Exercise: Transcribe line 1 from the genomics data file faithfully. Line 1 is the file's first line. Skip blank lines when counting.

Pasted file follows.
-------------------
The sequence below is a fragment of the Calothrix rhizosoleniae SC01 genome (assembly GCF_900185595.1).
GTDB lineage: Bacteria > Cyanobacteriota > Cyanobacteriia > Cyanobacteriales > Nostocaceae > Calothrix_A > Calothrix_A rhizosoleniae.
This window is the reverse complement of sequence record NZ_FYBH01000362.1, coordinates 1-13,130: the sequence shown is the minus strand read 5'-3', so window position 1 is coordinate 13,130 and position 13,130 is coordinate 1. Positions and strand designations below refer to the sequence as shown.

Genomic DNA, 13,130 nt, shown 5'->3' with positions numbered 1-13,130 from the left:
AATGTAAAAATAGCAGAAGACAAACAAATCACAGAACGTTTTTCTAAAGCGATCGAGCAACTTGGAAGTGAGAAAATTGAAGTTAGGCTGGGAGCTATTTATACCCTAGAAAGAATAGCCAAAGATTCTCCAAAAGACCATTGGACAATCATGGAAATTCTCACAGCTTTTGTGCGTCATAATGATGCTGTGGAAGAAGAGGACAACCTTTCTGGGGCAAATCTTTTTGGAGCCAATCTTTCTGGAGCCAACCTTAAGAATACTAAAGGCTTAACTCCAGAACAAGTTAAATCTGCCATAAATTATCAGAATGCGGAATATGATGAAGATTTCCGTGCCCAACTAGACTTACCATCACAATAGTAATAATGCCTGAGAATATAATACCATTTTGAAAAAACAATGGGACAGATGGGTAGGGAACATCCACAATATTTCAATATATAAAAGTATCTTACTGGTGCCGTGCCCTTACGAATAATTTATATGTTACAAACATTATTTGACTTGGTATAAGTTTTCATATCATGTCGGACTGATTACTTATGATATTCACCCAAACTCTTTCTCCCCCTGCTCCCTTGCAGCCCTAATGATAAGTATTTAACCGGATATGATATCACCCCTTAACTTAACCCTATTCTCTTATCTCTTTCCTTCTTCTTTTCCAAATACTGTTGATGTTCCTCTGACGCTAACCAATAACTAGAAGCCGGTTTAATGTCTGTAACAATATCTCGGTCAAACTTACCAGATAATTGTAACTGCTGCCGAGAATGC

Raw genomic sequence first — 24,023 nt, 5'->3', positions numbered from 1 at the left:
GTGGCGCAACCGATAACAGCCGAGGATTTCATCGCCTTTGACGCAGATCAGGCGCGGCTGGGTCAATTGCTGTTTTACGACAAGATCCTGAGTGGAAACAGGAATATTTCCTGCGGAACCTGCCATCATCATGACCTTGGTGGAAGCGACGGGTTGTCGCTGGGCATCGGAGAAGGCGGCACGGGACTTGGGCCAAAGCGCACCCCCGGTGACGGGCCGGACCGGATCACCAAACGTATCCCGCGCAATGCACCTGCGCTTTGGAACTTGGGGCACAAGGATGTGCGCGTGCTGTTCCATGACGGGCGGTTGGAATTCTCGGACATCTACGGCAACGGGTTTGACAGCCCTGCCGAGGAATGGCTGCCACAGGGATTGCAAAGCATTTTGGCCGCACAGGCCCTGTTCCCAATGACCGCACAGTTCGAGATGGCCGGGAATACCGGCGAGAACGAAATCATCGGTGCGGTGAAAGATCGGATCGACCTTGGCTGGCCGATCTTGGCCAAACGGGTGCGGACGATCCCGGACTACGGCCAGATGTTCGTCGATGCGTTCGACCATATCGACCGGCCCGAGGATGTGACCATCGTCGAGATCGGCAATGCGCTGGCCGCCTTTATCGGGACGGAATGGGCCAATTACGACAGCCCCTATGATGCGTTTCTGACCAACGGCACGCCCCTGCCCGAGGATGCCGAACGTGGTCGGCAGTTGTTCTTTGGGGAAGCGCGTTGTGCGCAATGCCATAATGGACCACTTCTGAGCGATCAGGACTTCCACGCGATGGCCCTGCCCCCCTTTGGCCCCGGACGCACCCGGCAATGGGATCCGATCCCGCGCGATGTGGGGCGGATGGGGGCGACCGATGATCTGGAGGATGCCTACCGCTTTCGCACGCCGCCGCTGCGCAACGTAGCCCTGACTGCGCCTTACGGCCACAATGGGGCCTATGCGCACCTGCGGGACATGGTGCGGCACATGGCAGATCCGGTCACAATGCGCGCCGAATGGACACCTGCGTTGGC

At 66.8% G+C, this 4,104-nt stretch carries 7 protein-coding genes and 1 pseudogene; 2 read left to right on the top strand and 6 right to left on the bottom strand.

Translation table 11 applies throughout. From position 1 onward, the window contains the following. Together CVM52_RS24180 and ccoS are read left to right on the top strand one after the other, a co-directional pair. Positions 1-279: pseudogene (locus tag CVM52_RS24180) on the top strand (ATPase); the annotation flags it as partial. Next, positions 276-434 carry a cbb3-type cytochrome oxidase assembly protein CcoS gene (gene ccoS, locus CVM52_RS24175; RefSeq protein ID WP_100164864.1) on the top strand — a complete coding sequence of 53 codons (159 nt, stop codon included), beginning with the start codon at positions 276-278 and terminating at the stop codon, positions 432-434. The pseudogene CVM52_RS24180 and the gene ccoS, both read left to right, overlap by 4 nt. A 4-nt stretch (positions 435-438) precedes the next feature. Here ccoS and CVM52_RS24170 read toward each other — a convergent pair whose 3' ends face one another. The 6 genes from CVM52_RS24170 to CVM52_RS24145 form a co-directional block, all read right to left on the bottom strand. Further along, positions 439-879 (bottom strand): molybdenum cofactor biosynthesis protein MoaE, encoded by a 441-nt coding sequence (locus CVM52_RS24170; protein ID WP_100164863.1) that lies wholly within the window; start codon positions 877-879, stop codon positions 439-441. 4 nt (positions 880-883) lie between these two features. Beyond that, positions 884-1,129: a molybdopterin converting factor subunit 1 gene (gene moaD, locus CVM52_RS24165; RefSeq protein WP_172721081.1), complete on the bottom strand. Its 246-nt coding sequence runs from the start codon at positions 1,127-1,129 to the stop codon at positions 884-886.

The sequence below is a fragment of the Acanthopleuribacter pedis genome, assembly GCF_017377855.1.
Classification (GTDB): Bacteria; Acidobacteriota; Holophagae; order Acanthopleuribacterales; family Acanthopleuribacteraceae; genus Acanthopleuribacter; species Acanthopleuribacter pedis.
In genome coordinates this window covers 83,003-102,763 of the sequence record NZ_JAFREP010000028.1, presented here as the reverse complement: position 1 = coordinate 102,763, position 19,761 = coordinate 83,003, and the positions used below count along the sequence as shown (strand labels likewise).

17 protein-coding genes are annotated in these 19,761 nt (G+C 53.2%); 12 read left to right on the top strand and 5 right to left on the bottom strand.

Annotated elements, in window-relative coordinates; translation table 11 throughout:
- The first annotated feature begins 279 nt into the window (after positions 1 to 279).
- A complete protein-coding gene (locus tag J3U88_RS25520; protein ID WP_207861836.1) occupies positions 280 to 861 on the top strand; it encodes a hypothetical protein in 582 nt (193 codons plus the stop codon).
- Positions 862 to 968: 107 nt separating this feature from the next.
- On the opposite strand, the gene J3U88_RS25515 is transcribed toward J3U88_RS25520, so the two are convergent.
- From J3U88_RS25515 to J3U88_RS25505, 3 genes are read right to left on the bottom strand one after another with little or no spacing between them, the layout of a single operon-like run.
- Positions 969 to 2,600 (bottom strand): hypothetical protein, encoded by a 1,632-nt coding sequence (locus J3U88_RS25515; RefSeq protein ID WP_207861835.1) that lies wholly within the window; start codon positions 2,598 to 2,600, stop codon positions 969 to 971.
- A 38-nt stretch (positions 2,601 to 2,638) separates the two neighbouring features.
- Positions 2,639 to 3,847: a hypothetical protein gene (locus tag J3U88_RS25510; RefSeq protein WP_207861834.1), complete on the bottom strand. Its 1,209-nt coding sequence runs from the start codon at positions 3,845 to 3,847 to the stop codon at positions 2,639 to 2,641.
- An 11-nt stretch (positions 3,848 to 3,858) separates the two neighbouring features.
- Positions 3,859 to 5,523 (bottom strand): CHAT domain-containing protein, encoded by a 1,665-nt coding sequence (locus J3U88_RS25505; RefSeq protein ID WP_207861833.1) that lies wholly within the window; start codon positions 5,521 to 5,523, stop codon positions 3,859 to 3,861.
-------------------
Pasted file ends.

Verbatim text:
The sequence below is a fragment of the Calothrix rhizosoleniae SC01 genome (assembly GCF_900185595.1).